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Robotic surface finishing (grinding, polishing, deburring, and bevelling) provides manufacturers with many financial benefits. For example, it radically increases production output, quality, and predictability. Robotized finishing is also more cost-efficient than manual work. Despite the many advantages, manufacturers struggle to determine the two financial indicators needed for assessing a robot investment – payback time and return on investment (ROI). Without credible numbers, manufacturers cannot make up their minds on whether to go or not go robotic.
This article helps you assess your surface finishing robot investment. It explains how to calculate the payback time and ROI for grinding, polishing, deburring, and bevelling robot. You can download our investment calculator with best-practice industry input values, helping you to create a convincing business case!
Please note: Health and safety factors, availability of labour force, as well as quality & traceability requirements should be considered before making a final decision. Our investment calculator is a supporting tool.
Robotized surface finishing provides manufacturers many benefits. Some of them can be quantified in financial terms, whereas some advantages are non-quantifiable yet significant, such as higher quality and minimized health risks.
Assessment of the surface finishing robot investment begins from estimating and quantifying the potential financial benefits and comparing them with current, manual surface finishing operations costs. The financial benefits to be used for investment assessment are summarized below.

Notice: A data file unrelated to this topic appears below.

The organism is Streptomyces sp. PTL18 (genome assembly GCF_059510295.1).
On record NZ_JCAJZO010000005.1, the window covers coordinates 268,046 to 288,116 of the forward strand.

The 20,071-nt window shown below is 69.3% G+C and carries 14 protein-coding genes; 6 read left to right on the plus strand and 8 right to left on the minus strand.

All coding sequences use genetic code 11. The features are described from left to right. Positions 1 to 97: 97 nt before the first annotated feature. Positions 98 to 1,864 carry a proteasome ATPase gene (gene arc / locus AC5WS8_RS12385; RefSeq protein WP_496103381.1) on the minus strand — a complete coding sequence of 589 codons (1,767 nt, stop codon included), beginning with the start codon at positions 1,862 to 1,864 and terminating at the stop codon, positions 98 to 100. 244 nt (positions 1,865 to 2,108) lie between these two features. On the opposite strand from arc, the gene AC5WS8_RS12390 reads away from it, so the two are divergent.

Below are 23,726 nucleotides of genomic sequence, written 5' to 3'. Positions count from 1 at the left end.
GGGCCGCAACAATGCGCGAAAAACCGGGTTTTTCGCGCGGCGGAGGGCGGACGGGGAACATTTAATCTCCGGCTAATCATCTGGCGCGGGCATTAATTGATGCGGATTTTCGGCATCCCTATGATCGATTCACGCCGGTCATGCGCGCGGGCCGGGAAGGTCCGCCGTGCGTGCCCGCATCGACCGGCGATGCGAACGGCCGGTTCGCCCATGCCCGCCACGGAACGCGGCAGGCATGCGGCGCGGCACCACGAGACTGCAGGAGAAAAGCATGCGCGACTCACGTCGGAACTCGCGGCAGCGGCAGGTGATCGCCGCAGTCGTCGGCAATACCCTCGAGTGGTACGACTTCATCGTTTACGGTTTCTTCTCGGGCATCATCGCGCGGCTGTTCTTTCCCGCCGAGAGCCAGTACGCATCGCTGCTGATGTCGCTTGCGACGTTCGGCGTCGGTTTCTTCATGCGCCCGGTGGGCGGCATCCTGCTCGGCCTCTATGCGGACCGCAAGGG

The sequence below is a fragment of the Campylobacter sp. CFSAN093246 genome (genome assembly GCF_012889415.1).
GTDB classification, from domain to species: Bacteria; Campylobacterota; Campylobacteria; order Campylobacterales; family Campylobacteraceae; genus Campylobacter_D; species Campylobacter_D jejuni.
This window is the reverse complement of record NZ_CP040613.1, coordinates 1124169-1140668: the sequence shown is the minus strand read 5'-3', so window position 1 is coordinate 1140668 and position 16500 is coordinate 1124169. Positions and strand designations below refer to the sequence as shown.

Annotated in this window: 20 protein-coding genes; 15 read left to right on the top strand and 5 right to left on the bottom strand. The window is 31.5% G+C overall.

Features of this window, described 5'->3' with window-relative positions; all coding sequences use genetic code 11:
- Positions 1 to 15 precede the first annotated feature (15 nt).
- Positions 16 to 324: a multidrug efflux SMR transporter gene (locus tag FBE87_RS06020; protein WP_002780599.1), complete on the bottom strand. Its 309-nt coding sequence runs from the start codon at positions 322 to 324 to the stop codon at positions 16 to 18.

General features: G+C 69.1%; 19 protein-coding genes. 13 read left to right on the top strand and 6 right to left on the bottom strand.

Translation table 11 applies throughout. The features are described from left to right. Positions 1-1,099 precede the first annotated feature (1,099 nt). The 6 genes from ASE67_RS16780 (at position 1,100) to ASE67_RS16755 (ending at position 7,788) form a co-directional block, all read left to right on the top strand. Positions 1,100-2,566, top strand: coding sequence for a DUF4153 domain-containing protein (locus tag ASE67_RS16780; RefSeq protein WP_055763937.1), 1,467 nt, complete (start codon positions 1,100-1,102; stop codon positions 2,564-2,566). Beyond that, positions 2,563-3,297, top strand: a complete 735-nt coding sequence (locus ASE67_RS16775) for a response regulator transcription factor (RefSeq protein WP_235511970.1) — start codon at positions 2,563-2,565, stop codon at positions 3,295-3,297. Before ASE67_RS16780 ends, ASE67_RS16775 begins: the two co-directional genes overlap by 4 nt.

Robotization increases surface finishing process speed, efficiency, and output. Robots perform the operations faster than humans and at a constant and uniform pace, every day, from one shift to the next. With an optimally programmed grinding robot, you can achieve up to three times higher total tool-on-contact time than manual work by minimizing the time used for non-value generating air movements and tool positioning. The number of scrapped parts and waste is also minimized. As a result, the manufacturer saves operational costs compared to manual work, accelerating the payback time and increasing ROI. Excessive robot capacity (if available) can be used to increase the production capacity and generate extra revenue to improve the payback time and ROI further.
What’s payback time?
The payback time refers to the period it takes to reach the break-even point and recover the costs of a grinding robot investment, including all associated expenses incurred. Typically, robotized surface finishing pays back the costs via savings gained or additional revenue generated compared to the existing manual operation.
What’s Net Present Value?
Because the robotic investment typically generates value over a multi-year lifecycle (e.g., 10 years), the time value of money must be taken into account to discount the streams of future savings and revenues into today’s value, i.e., the net present value. The discount rate can be derived from the cost of the capital required to make the robot investment. If the NPV of the investment, i.e., today’s value of all future savings and revenues generated by the robot, is positive, it means the robot is a profitable investment.
What’s the return on investment (ROI)?
Return on investment (ROI) is the ratio of the net present value (NPV) of the financial benefits a manufacturer gains with the grinding robot (i.e., additional savings and revenues compared to manual work) in relation to the robot investment costs. The higher the ratio, the more profitable the robot investment is. ROI calculation allows the manufacture to decide whether to take or skip the investment.
Determining the payback time and ROI for a surface finishing robot is not straightforward. You need to estimate the cost structure of your manual surface finishing operations, the robotization investment, and robotic operational costs over a multi-year lifecycle. To arrive at a reliable estimation, we recommend a three-step approach in the following order:
The easiest way to calculate your business case in a structured way is to download our investment calculator and follow the below guidelines. The calculator is built upon the three-step approach. It asks for a series of financial and engineering parameters and calculates the total NPV across the lifecycle, gauging your payback time and ROI on a single chart.